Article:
In April, Italian authorities arrested four people in an alleged plot to target both of ISIS’ main religious enemies: the Vatican and the Israeli Embassy in Rome. Officials said Italian national Abderrahim Moutaharrik received instructions from ISIS to hit Rome during the Holy Year of Mercy, a jubilee declared by Pope Francis that runs through November.

“I swear I will be the first to attack…in this crusading Italy…the Vatican with the will of God,” said Moutaharrik in an intercepted March message, according to officials.

Long before ISIS escalated into the terror rampage we see today, Iraq’s ambassador to the Holy See warned that ISIS wants to assassinate the pope.

“What has been declared by the self-declared Islamic State is clear—they want to kill the Pope. The threats against the Pope are credible,” Habeeb Al Sadr told Italian daily La Nazione in September 2014. “I believe they could try to kill him during one of his overseas trips or even in Rome. There are members of ISIL who are not Arabs but Canadian, American, French, British, also Italians. ISIL could engage any of these to commit a terrorist attack in Europe.”

What will ISIS do to achieve its goal of putting the menacing black flag atop St. Peter’s Basilica? The question is, what won’t they do? Without the conquest of Rome, their whole caliphate road map hits an insurmountable speed bump.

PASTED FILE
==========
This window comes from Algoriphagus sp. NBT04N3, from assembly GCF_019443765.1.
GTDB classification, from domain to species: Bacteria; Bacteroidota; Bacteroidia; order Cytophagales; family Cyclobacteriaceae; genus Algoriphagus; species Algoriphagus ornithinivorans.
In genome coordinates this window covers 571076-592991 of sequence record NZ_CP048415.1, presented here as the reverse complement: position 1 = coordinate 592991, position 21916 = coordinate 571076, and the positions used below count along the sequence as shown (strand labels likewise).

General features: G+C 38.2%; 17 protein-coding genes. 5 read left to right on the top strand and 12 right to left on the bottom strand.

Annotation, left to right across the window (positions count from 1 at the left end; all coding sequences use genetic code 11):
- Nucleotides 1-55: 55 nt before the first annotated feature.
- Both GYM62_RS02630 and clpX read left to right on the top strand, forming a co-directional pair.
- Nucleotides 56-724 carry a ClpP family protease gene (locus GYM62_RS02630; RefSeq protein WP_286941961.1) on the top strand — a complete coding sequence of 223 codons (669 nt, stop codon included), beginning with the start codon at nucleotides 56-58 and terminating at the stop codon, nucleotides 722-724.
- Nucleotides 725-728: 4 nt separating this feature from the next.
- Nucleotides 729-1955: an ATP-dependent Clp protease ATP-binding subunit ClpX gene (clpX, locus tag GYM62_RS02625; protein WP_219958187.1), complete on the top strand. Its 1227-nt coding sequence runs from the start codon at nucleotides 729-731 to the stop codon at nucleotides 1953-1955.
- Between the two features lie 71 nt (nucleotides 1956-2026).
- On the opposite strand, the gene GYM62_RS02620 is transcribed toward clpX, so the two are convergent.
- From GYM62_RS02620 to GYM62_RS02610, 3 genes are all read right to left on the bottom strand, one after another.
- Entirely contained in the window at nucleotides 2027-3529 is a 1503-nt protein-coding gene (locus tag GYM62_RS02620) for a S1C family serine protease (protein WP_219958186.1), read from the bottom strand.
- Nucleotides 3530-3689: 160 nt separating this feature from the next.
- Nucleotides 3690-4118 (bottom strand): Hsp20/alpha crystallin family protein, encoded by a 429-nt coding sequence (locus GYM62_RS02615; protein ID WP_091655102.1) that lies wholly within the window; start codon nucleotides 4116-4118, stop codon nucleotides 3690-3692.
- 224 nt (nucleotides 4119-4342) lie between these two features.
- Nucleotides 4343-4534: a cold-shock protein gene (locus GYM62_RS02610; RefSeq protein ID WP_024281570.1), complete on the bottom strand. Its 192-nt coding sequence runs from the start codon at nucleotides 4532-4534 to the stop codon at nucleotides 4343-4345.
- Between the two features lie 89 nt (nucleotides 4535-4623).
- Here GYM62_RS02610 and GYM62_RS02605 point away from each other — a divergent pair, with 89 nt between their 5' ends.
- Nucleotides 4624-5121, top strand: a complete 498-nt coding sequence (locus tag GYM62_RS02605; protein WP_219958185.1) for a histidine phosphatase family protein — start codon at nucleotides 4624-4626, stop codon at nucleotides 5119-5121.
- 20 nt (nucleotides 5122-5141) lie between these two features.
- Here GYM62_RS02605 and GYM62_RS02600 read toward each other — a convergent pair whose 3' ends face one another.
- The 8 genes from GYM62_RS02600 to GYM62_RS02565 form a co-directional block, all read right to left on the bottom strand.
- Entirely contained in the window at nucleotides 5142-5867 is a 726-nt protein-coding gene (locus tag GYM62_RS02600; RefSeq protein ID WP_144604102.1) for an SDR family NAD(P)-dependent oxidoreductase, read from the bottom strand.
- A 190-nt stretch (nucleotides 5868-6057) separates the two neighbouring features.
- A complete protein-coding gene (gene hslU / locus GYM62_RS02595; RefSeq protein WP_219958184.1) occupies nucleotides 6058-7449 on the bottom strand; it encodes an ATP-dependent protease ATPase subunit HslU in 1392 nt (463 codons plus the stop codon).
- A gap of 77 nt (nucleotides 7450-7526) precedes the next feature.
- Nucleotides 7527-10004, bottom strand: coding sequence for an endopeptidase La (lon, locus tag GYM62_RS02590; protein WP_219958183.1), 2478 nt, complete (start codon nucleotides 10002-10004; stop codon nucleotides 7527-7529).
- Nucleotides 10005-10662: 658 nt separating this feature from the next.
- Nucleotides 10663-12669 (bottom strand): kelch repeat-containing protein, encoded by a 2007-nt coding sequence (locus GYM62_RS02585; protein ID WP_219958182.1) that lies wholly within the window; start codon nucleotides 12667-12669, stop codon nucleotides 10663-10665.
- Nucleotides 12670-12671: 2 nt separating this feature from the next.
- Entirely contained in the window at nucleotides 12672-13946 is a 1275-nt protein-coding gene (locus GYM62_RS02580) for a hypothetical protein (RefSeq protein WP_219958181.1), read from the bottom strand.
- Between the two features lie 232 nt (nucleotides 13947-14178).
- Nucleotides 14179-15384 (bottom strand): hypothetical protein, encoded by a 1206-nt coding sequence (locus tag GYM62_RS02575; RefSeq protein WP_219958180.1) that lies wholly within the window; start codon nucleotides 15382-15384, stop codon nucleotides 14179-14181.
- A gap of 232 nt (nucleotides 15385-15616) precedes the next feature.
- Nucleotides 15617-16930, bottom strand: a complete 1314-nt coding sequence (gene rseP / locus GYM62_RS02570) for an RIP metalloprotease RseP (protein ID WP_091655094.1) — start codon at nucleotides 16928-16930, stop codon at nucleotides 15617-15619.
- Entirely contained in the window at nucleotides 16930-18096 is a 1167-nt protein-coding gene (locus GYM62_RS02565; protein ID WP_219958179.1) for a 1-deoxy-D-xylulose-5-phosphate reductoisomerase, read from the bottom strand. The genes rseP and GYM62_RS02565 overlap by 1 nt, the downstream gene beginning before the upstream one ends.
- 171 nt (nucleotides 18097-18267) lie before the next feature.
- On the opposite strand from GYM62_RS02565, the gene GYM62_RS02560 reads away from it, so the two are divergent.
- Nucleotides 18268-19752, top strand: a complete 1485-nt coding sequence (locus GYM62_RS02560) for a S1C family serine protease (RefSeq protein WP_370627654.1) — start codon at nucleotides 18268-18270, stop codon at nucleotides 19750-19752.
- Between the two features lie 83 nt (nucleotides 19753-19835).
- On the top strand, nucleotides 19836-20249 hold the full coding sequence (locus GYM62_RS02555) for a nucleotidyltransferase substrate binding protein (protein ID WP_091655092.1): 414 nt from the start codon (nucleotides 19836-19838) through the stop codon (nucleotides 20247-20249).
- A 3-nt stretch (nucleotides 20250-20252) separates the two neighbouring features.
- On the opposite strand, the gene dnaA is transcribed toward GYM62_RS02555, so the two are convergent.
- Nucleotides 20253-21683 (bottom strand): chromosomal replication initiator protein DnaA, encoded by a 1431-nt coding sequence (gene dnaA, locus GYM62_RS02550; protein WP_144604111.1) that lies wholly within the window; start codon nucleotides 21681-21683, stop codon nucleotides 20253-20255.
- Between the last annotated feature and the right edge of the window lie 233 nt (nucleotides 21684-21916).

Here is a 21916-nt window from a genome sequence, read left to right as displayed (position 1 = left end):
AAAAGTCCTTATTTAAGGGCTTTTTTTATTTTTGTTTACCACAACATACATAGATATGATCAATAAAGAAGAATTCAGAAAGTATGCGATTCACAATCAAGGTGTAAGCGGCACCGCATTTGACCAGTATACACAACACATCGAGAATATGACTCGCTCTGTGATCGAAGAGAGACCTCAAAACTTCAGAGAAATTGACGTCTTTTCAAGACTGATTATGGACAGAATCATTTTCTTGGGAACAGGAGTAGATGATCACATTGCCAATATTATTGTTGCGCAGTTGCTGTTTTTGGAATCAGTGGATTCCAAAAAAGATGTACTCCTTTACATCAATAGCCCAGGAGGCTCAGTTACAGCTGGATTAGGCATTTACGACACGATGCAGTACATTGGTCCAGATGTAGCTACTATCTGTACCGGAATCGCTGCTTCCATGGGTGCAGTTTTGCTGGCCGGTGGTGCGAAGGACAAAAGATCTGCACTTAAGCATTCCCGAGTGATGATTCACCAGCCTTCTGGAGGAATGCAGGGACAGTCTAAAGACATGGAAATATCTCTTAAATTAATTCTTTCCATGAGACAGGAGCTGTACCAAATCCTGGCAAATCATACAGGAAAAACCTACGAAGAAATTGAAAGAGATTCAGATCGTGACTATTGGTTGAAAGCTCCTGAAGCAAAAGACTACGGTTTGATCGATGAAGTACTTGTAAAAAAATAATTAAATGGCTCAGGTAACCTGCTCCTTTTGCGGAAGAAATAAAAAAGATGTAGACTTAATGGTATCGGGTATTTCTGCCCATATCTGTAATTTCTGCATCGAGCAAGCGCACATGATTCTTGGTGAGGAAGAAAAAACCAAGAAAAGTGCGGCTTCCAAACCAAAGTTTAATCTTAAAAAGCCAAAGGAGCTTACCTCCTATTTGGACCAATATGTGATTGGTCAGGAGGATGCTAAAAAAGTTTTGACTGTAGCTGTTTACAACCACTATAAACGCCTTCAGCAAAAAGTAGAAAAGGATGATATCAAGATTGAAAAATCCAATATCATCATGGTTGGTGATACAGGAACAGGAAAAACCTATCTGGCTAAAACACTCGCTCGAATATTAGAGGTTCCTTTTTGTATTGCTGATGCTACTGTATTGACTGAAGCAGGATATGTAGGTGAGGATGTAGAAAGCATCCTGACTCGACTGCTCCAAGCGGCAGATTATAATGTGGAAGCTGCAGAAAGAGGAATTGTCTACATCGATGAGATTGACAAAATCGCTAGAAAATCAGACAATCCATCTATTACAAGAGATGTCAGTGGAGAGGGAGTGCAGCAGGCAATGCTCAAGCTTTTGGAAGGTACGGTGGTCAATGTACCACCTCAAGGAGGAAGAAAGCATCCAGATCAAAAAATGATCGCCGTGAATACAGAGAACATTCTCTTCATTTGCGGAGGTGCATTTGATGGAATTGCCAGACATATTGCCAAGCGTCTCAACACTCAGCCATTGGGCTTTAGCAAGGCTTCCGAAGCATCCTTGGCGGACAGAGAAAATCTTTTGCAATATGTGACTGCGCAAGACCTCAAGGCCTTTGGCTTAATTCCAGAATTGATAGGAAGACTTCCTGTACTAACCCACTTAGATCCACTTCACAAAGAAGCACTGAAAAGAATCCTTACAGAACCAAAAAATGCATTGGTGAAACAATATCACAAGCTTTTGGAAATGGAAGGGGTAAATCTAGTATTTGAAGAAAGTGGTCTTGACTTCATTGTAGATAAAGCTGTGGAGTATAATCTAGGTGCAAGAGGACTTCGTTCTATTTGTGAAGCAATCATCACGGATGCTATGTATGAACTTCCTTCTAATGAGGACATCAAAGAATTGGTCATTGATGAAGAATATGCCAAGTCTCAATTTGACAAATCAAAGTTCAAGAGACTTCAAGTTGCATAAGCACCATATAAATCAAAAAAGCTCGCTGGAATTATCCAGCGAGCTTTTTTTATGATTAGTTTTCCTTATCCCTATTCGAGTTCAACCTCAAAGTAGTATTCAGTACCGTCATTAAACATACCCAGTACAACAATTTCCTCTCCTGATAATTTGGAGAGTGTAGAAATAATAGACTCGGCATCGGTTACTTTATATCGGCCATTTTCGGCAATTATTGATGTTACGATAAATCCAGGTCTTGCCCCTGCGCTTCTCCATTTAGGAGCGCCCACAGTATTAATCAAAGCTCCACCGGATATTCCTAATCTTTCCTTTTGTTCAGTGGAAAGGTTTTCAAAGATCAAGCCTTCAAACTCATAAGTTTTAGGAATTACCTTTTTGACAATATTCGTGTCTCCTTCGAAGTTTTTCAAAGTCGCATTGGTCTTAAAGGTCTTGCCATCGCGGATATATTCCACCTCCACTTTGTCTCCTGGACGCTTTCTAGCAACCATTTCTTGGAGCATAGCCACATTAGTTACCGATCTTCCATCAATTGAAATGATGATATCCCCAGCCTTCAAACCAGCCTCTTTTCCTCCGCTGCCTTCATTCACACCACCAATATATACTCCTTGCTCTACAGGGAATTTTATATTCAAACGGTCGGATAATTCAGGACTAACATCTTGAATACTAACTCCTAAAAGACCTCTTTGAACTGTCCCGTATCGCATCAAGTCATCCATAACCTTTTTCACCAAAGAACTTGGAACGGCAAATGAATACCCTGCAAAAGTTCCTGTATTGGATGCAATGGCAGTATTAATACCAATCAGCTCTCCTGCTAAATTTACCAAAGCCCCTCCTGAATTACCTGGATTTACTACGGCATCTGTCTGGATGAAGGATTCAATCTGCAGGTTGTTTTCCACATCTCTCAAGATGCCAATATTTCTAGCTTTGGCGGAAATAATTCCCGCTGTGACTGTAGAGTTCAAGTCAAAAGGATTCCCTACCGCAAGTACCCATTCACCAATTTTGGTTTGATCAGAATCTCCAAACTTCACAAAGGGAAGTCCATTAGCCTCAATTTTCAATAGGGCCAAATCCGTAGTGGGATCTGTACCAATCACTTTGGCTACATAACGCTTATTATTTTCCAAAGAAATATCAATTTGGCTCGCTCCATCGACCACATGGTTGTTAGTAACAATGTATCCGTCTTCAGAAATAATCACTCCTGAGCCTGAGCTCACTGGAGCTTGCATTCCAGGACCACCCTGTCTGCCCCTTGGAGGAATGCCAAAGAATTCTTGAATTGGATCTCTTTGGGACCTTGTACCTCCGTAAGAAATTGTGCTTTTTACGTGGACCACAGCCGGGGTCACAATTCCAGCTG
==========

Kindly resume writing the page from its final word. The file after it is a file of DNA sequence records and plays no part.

The threats against Rome and the Vatican span the breadth of videos, articles and photo essays that comprise Islamic State propaganda. In a 2015 e-book, “Black Flags from Rome,” ISIS called on recruits within Europe to rise up “to pave the way for the conquest of Rome” from all directions.

“Muslim fighters from all European countries will continue the fight, breaking borders until they can reach Northern Rome,” the book vowed.

They’re pushing the clock, though, as their stated timetable calls for the conquest of Rome by 2020.

Seven months after that, they claim, the antichrist will come and the stage will be set for the final battle in Israel. “It’s important to note that during this time period, Christianity and the Pope in the Vatican will be fully engulfed by the Zionist system,” ISIS wrote in “Black Flags from Palestine,” predicting that the jihadists can slyly win allies in Europe among those who oppose Israel or the Catholic Church.

ISIS’ apocalyptic vision puts a target on Jews and Catholics that’s intensified by their conquest goals. That’s why they quickly, proudly trumpeted the assassination of an elderly priest who did nothing more than say Mass on a sleepy Tuesday morning, with more boasting and propaganda materials to come.

When ISIS hits Jewish and Catholic targets, they consider them first strikes. Washington, however, tries to erase any perception of a holy war with ISIS, understandably fearful that new recruits will be pulled into the fight.  Which is exactly what’s being waged in the mind of the Islamic State.

Bridget Johnson is a fellow with the Haym Salomon Center, NPR contributor and D.C. bureau chief at PJ Media.

Why ISIS Sees an Elderly Priest as a Threat to the Caliphate